Brendan Rodgers: Northern Ireland is where my heart lies
Published 14/04/2012 | 08:00
Family and football. That's what matters in life to Brendan Rodgers. Having got to know him this year, he's a man who enjoys being engrossed in his work. And as we've all seen he's exceptional at it.
He's not so obsessed with it though that he can't see the bigger picture and why his nearest and dearest mean everything to him.
Rarely does he talk about his wife Susan in interviews, but when I asked Brendan about her in his office, there is a twinkle in his eye.
There is also joy when the subject of his six month old grandson Oscar comes up.
And sadness, but enormous pride, when speaking about his late parents who gave him such a steady and loving start to life.
Football man for sure, Brendan Rodgers is also very much a family man and to that end he is planning a big party at home in Carnlough for those closest to him at the end of the season.
It's his way of saying thank you to the people who have supported him on his journey to becoming one of the most respected managers in British football.
“I don't get home as much as I want. It's normally for funerals, weddings or christenings,” he says.
“So my plan is to go back to Carnlough at the end of the season and put on a party for family and friends. The idea is to bring everyone together and share the stories of our parents and keep their memory alive.”
It’s clear Brendan would love his parents to be around to see just how well their boy is doing.
Dad Malachy, who was behind Brendan’s early fascination with football, died last September of throat cancer aged 59.
Just over two years ago 52-year-old mum Christina passed away after a sudden heart attack.
Brendan really is a credit to them.
Two examples: 1. He was generous to a fault with his time at the Belfast Telegraph Sports Awards in January when he won the Manager of the Year award. At the end of
the evening young hockey sensation and fellow award winner Ian Sloan asked Brendan for his autograph. In turn Rodgers said he wanted Ian’s making the youngster feel 10 feet tall.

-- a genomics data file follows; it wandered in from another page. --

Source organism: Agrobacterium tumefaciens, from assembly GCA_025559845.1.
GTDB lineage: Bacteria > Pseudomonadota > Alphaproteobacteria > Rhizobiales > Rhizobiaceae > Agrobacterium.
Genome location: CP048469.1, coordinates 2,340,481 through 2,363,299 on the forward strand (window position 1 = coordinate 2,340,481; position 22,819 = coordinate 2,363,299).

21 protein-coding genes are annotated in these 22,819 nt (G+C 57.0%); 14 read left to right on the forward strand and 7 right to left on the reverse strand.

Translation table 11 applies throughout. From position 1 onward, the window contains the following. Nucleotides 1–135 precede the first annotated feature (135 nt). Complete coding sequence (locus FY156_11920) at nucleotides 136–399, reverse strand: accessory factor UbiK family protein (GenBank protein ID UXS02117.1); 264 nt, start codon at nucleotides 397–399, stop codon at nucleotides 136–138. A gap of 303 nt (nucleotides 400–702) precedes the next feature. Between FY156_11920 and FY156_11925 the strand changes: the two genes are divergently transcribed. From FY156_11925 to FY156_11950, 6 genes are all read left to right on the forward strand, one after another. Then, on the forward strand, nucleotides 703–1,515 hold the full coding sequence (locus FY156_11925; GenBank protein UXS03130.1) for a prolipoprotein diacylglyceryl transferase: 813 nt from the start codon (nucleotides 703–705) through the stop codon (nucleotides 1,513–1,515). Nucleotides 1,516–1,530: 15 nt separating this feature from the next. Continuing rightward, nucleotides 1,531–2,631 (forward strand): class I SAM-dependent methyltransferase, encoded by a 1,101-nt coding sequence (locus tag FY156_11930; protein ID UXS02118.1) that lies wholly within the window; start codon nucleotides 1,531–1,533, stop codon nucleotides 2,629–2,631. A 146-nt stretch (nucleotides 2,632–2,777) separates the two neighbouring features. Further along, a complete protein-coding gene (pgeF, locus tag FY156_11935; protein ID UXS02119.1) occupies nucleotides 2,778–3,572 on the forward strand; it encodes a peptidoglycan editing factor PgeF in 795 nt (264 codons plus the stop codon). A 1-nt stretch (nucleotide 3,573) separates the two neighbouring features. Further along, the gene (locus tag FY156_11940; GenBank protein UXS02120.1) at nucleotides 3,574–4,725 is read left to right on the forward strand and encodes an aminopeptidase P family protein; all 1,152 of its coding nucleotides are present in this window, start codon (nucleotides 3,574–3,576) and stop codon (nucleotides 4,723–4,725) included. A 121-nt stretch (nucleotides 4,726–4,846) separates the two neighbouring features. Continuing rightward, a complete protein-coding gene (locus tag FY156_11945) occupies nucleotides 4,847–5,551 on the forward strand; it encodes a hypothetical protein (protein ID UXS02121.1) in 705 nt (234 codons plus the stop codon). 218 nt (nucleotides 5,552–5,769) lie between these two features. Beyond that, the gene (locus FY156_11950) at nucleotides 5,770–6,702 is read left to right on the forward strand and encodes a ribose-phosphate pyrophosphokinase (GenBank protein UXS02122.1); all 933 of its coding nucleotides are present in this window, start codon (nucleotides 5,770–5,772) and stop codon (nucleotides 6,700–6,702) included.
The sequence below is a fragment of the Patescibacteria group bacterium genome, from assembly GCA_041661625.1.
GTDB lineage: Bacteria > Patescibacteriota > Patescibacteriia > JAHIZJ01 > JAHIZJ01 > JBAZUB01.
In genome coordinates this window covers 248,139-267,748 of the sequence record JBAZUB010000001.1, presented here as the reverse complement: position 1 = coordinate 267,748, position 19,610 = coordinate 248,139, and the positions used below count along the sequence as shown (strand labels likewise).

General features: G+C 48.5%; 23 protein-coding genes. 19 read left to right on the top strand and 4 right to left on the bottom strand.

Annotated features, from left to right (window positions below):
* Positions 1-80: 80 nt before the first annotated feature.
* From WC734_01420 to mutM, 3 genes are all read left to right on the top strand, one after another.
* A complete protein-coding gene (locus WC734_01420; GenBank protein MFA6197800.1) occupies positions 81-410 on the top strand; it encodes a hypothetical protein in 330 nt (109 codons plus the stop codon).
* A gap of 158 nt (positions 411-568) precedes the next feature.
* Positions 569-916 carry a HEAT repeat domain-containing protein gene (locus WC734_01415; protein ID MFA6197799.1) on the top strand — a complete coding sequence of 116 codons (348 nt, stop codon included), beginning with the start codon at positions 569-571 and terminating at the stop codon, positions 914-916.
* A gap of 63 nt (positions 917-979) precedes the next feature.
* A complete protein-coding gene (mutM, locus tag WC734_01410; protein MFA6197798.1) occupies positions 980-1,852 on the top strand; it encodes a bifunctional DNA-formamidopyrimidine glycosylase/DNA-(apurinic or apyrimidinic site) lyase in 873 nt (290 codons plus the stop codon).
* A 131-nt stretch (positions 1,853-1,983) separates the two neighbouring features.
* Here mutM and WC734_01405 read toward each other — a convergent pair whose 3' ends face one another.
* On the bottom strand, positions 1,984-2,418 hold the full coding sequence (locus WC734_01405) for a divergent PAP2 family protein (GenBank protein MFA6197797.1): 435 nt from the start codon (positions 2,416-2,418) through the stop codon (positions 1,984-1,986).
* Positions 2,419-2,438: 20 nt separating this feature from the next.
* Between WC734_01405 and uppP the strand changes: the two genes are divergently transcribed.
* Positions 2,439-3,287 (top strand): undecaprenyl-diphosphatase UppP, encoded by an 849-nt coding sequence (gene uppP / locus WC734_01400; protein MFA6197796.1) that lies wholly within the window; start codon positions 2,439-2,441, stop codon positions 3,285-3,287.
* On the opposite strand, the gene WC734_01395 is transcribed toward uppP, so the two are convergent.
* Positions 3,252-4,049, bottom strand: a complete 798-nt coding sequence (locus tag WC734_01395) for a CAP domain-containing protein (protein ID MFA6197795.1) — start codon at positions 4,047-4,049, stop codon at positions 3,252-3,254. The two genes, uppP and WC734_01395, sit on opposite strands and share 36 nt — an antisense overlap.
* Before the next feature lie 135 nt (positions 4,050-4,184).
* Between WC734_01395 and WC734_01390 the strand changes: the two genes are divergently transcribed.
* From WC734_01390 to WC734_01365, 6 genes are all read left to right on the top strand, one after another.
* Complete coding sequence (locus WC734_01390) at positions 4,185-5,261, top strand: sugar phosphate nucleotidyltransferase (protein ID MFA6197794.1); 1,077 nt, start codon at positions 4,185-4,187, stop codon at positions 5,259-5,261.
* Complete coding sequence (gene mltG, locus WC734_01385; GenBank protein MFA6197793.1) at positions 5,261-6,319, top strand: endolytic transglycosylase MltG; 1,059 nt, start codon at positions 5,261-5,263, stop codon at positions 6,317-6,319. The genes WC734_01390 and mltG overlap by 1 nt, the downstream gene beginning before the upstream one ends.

2. During our interview at the Liberty Stadium I handed him a small piece of paper to sign an autograph for my Swansea mad taxi driver and his sons. Rodgers sought out individual photographs for the father and kids and then signed a personal message to them.
Let’s just say the cab driver was on cloud nine when handed the pictures. It was as if he had just been given a winning lottery ticket.
“Everything that I am is down to my parents, from the values they instilled in me to be respectful to the morals I grew up with,” says Brendan, who has four brothers. “I lived in a wonderful community in Carnlough which was very family orientated and if you ever thought you would get above yourself they would kick you down.
“My upbringing is important to me. I'm very much from Northern Ireland — a Northern Ireland man who loved his life when I was young and was brought up in a real secure community.”
Brendan met his wife when he was starting out his career at Reading.
When asked about the support she offers, especially when he is working 16 hour days, the Swansea boss says: “My wife Susan is a brilliant, understanding lady. I met her when I was very young at Reading and we've been together ever since.
“Susan is English and her mum and dad are Scottish.
“Her dad was a player at Reading, Shrewsbury and Chester so she grew up in that environment.
“She loves coming to watch us here at Swansea. She doesn't go to the away games — she'd much rather have a life — but she is very supportive of my job and knows it is a real passion and drive for me.
“Susan loves her kids and her grandchild. It's all about the family for Susan, she always says I have enough motivation and ambition for the pair of us.”
Brendan's two kids are Anton, currently playing with Brighton, and 16-year-old daughter Mischa.
Six months ago Anton became a dad and Brendan a grandad.
“When you are a dad you want to do the best for your own kids and make sure they are safe and happy,” he says and then pauses. You sense a memory of his children comes to mind.
With a beaming smile, he adds: “Lately I became a grandad.
“I have to tell you I love being a grandad. Oscar is such a beautiful boy.
“It doesn't matter how much money you earn, if your house is big or small or what car you drive.
“It's irrelevant. As long as your family are healthy and happy, you've got everything.”